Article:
Greens join the Government. Olaf Scholz formally sworn in as German chancellor

The new German government led by Social Democratic Party leader Olaf Scholz was sworn into office at the Bundestag in Berlin today ending 16 years of leadership by Angela Merkel.

The Greens have five ministers in the 16 member cabinet, including Foreign minister: Annalena Baerbock and Vice-chancellor and minister for economics and climate protection: Robert Habeck.

Foreign Minister Baerbock who led the Greens in the September election which resulted in third place finish and nearly 90 seats in the Bundestag will now be a presence on the world stage.

It was the first time in their 40 year history that the Greens fielded a candidate for Chancellor.

Excerpted from Deutsche Welle 12.8.2021
The German Bundestag elected Olaf Scholz as chancellor on Wednesday morning, as Angela Merkel bows out from the political stage.

The morning vote by Germany’s lower legislative chamber — held by secret ballot and without debate — was seen as a formality.
President of the Bundestag Bärbel Bas opened the voting. Members of the parliament voted by 395 of 707 votes cast for Scholz to become Germany’s new head of government.

However, not all members of Scholz’s so-called “traffic light coalition” voted in favor. Had they done so, he would have had received 416 votes.

There were 303 votes against, and 6 abstentions from a total of 736.

For his part, Scholz tweeted that he had accepted the task when called upon to accept by the Bundestag president. “I said ‘yes’,” he wrote.

The new government has said it will place dealing with the coronavirus pandemic and tackling climate change at the heart of its program.

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Foreign minister: Annalena Baerbock and Vice-chancellor and minister for economics and climate protection: Robert Habeck.

DW’s Nina Haase said that, given that Scholz’s SPD had been part of a grand coalition with Merkel’s CDU-CSU bloc, there would be some continuity. However, she added, there would be a marked change.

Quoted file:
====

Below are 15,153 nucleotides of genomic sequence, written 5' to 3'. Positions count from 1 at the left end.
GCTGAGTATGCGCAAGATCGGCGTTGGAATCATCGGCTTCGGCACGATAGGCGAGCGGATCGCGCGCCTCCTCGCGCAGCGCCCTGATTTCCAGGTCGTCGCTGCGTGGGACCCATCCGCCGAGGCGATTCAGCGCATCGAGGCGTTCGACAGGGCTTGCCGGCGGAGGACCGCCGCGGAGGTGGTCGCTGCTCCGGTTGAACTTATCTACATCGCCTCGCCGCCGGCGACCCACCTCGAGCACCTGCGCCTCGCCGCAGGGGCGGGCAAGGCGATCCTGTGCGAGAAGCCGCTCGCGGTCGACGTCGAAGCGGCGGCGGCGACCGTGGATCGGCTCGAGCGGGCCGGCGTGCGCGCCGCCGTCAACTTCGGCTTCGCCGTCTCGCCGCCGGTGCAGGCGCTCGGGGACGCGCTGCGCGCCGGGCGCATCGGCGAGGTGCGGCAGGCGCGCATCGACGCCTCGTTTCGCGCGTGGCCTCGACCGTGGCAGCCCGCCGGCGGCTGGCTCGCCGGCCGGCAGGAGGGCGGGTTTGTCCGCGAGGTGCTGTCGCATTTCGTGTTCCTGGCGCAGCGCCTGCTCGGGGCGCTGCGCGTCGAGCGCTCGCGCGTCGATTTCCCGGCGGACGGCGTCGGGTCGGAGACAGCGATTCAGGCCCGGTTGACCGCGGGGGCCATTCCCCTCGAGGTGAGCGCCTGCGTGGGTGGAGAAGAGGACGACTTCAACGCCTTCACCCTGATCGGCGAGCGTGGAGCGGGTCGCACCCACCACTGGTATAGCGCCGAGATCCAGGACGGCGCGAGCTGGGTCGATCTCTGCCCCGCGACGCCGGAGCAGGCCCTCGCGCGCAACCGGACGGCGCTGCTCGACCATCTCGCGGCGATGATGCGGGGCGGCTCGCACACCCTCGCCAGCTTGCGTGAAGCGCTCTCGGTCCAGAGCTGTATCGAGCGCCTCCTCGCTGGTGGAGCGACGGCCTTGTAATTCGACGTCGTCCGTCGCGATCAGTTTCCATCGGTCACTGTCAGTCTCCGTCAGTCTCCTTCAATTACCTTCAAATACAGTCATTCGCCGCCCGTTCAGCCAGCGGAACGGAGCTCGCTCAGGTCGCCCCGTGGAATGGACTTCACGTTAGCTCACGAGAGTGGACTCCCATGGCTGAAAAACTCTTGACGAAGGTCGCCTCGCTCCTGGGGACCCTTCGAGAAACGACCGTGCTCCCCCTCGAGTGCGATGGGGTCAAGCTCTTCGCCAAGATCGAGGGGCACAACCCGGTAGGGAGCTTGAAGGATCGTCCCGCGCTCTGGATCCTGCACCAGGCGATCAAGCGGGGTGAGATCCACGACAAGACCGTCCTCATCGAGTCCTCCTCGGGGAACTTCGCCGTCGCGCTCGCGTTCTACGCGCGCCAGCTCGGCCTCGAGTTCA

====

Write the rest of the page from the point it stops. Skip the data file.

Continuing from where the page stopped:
“The parties are completely different,” said Haase. “The Social Democrats are a center-left party. The conservatives under Anglea Merkel have blocked some of the projects that the Social Democrats had always hoped to push through with the conservatives as their partners.”

“That wasn’t possible so the Social Democrats are now going to try. They say they’re going to make the country fairer, more liberal and more digital.”

Merkel leaves office as Germany’s second-longest serving postwar chancellor, just 10 days short of the 16 years and 26 days that Helmut Kohl spent in office between 1982 and 1998.

DW’s Melinda Crane said Merkel’s departure was “the end of an era.”

“Young Germans aged 16 to 25 really don’t remember any other chancellor but Angela Merkel so this is really momentous for them,” said Crane.

The outgoing chancellor was present for the vote as a guest seated alongside her own predecessor Gerhard Schröder.

Before the September election, Merkel had already said she would not serve another term as chancellor and her conservative Christian Democrats are looking to reshape after suffering their worst-ever election result.

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New foreign minister Annalena Baerbock with Chancellor Olaf Scholz

How the new Cabinet breaks down

The new Cabinet is made up of 16 ministers — seven from the SPD, five from the Greens and four from the FDP. There is one portfolio more than in the previous government, due to the creation of a construction ministry.

  • Vice-chancellor and minister for economics and climate protection: Robert Habeck (Greens)
  • Finance minister: Christian Lindner (FDP)
  • Interior minister: Nancy Fäser (SPD)
  • Foreign minister: Annalena Baerbock (Greens)
  • Health minister: Karl Lauterbach (SPD)
  • Justice minister: Marco Buschmann (FDP)
  • Labor and social affairs: Hubertus Heil (SPD)
  • Defense minister: Christine Lambrecht (SPD)
  • Nutrition and Agriculture: Cem Özdemir (Greens)
  • Family, senior citizens, women and youth: Anne Spiegel (Greens)
  • Transport and digital: Volker Wissing (FDP)
  • Environment, nature, conservation, nuclear safety and consumer protection: Steffi Lemke (Greens)
  • Construction minister: Klara Geywitz (SPD)
  • Economic cooperation and development: Svenja Schulze (SPD)
  • Education and research: Bettina Stark-Watzinger (FDP)
  • Head of chancellery: Wolfgang Schmidt (SPD)